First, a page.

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TLW ~ Basic English ~ Vocabulary for Speaking
~ Contents ~ Vocabulary ~ Topic 18 ~ Idioms Two ~
Section One: Definition and Matching ~ Print (Sections 1 and 2)
Idioms are not the same as slang. They are made up of words or phrases
that have a special meaning known to those in a cultural community and are used
to communicate meaning in a more interesting and indirect manner than usual.
Slang is a type of language consisting of words and phrases that are thought of
as informal or casual in nature and are usually found in use by a particular
group of people within a community.
Slang usually exists outside the social norm and is common in speech. Examples:
1) pig out (v) = eat too much = ¡°Let¡¯s pig out! Let¡¯s make the most of this buffet.¡±
2) lost cause (n) = something/someone to abandon = ¡°That crossword is a lost cause.¡±
These examples can be considered slang. They can be rude but are usually humorous.
~ Match the idioms with their meanings below:
1) beat around the bush
2) a dime a dozen
3) get something out of your system
4) call it a day
5) cut corners
6) benefit of the doubt
7) hang in there
~ ~ ~ ~ ~ ~ ~ ~ ~ ~ ~ ~ ~ ~ ~ ~ ~
A) to do the thing you've been wanting to do so you can move on
B) to trust what someone says or does in their favor
C) to do something poorly in order to save time or money
D) to not give up
E) to avoid saying what you mean because you are uncomfortable
F) something so common it¡¯s considered cheap
G) to stop working on something
Section Two: Examples ~ Discuss the content (related to 1~7 above)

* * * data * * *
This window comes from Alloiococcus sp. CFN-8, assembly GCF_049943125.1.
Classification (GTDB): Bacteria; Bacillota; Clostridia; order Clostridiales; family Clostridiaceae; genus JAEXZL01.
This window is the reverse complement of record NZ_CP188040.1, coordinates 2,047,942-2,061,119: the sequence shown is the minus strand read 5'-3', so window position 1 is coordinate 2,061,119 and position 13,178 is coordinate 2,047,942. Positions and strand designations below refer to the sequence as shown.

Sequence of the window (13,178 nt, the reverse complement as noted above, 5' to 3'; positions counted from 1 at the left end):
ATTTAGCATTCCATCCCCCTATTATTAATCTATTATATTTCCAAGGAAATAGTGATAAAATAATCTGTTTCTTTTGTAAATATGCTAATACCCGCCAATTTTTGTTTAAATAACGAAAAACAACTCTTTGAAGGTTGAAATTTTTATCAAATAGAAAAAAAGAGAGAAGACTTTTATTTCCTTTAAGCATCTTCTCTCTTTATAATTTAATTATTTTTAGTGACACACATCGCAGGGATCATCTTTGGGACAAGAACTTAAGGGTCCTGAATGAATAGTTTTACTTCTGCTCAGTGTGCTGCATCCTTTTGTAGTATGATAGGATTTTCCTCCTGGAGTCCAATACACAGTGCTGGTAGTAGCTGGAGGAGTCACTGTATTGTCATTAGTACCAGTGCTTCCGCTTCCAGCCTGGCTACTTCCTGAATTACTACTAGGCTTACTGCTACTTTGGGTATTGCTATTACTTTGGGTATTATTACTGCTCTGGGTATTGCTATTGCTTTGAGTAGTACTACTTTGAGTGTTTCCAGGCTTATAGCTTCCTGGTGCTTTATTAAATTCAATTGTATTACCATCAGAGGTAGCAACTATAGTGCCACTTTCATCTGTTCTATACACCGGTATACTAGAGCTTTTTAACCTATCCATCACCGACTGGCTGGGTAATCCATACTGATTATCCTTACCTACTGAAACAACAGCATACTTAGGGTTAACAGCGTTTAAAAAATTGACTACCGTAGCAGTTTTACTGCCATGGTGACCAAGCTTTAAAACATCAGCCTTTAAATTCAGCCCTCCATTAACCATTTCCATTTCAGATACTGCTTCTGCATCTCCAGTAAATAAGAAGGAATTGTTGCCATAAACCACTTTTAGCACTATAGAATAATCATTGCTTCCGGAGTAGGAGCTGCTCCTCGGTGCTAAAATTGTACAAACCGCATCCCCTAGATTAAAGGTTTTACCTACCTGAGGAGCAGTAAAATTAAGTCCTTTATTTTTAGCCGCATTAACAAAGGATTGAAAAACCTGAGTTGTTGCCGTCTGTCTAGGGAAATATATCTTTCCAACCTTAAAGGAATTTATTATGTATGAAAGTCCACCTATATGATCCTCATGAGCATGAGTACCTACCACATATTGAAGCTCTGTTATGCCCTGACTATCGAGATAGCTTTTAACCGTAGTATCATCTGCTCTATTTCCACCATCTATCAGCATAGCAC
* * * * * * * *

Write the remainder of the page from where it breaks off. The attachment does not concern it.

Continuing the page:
1) When my spouse beats around the bush, I know there is trouble.
2) Coffee shops in my neighborhood are a dime a dozen.
3) I lost my job last week, but I got it out of my system. I got a new job.
4) We vacuumed, did the dishes, cleaned the bathroom then called it a day.
5) I had to cut corners during holiday preparations, but I don¡¯t care.
6) My friend was rude to a stranger, but I gave her the benefit of the doubt.
7) My co-worker lost her husband to war. I said, ¡°Hang in there¡± but...
Section Three: Vocabulary ~ Idioms Two ~ Questions ~ Print (Section 3)
1) If someone is beating around the bush, what can you do get clarity? Tell.
If someone is avoiding an issue, what can you do to get clarity? Tell.
2) What kind of television programs are a dime a dozen? Explain.
(What kind of television programs are all too common? Explain.)
3) When you want to get something out of your system, what do you do?
(When you want to relieve yourself of stress, what do you do?)
4) How do you call it a day if friends or family want the party to go on? Explain.
(How do you excuse yourself if friends or family want the party to go on? Explain.)
5) Have you ever cut corners doing any kind of work? Tell.
(Have you ever worked too quickly or poorly doing any kind of work? ? Tell.)
6) Do you ever give your family or friends the benefit of the doubt? About what?
(Do you ever forgive your family or friends for possible mistakes? About what?)
7) Have you ever told family members or friends to ¡°hang in there¡±? When?
(Have you ever told family members or friends to keep trying in hard times? When?)
Now: Answer the questions above according to your own experience
Next: Make your own questions related to the idioms and examples presented
How to Make a Lesson ~ Procedures
1) To begin with, as a class, in groups, or in pairs, talk about structure, then match the items.
2) After that, talk about the examples in the second section. Create discussion questions.
3) Next, select and answer any of the questions in your own way in section three.
4) Include as many students as possible. Endeavor to create a discussion. Then follow up.